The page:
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Science Fiction and Fantasy  
 
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Readers who turn to science fiction and fantasy for depictions of alternative sexuality find two features of these literary genres in opposition.

On the one hand, as genres of popular literature, science fiction and fantasy often seem even more constrained than nongenre literature by their conventions of characterization and the effects that these conventions have on depictions of sexuality and gender.

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On the other hand, science fiction and fantasy seem also to promise more freedom than do nongenre literatures to imagine alternatives to the privileged assumptions of heterosexuality and masculinity that suffuse our culture.

The Origins of the Conventions in Science Fiction and Fantasy

In science fiction, these conventions originated in the boys' adventure stories of the late nineteenth century, a time when technology was transforming industry and promising to transform life for the better. Writers like Garett Serviss, for example, turned Thomas Edison into a technological wizard whose genius was to devise weaponry that would enable Earth to conquer Mars.

In fantasy, a nostalgic romanticism pursued its own spirit of marvelous adventure although it rejected technology in favor of magical or superhuman powers. Writers like Edgar Rice Burroughs, for instance, achieved popularity with heroes who did not require help from advanced technology: Tarzan in the jungle or John Carter on Mars.

By promoting their popularity through enriched action and superhuman abilities, such early works of science fiction and fantasy instituted conventions for characterization that shifted away from individual complexity toward more easily accessible stereotypes. Such conventions do not promote intense considerations of sexuality in general or innovative considerations of alternative sexuality in particular.

Freedom from Conventions

Eventually, however, the two genres did learn how to free their characters from the limitations of their conventions. Science fiction freed them through extrapolation, a narrative trope that is particularly well suited for considering sexuality and gender as social constructions. In contrast, fantasy freed them through schemes of magic, which are better suited for considering sexuality and gender as essential features of identity.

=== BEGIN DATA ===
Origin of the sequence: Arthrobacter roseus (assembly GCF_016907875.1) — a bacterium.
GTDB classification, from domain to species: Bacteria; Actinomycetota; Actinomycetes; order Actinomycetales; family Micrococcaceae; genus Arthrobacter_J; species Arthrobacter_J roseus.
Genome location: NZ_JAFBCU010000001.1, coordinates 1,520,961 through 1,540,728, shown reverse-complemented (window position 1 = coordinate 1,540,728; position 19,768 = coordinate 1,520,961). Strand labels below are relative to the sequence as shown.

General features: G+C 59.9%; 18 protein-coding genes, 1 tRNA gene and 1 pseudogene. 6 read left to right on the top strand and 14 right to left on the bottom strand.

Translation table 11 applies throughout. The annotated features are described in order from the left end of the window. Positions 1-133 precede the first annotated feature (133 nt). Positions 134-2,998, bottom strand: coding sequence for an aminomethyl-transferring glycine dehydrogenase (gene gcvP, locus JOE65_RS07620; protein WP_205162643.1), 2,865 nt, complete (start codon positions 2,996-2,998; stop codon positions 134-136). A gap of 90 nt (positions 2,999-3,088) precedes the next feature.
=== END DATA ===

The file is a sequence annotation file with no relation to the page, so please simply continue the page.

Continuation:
Science Fiction: Extrapolation

In science fiction, extrapolation allows writers to focus not on the way things are, as fantasy and nongenre literature do, but on the way things can change. It provides science fiction with a quality that Darko Suvin has called, "cognitive estrangement," the recognition that what we are reading is not the world as we know it, but a world whose change forces us to reconsider our own with an outsider's perspective.

When the extrapolation involves sexuality or gender, it can force us to reconsider the most basic heterosexist assumptions in our culture.

In Ethan of Athos (1986), for example, Lois McMaster Bujold extends the present array of reproductive technologies to create an all-male world in which imported ova are fertilized, gestated, and brought to term in carefully monitored artificial wombs. On Athos, cosexual male partnerings to rear children are the norm.

In Walk to the End of the World (1974), Suzy McKee Charnas extrapolates from the familiar opposition of the sexes to a post-holocaust Earth in which women are kept as slaves for breeding and men are the normative sexual partners for other men. A culture of escaped female slaves has developed an equivalent norm for female sexual partners.

Thus, science fiction, by extrapolating fundamental changes in our culture, enables writers like Bujold or Charnas to challenge basic assumptions in our social construction of sexuality and gender.

Fantasy: Schemes of Magic

In fantasy, the equivalent to science fiction's use of extrapolation comes from schemes of magic. Such schemes provide fantasy with its own version of cognitive estrangement because they displace our materially based, scientifically shaped understanding of the world's dynamics with powers that are nonmaterial.

Often, such powers are spiritual or psionic (parapsychological powers, such as mind-reading or mental manipulation of the physical world). The displacement asks us to reconsider the nature of being.

Applied to sexuality and gender, such displacement in the nature of being enables fantasy to reinterpret the nature of sexual and gender identities. Some works do so by taking the disposition of sexual desire and transforming it with para-normal psychology. In such works, the ability to do magic emerges through an intense same-sex bonding or a sexual coming of age.

Thus, Marion Zimmer Bradley and Mercedes Lackey have both developed series in which telepathy, telekinesis, and other psionic powers emerge with puberty.

In Bradley's The Heritage of Hastur (1975), for example, Regis Hastur's effort to repress a homosexual affair also impedes the awakening of his psionic "laran" ability. In Lackey's Magic's Pawn (1989), Vanyel's bond with another student of magic enables the student to open him telepathically and unleash Vanyel's powerful but latent psionic skills.

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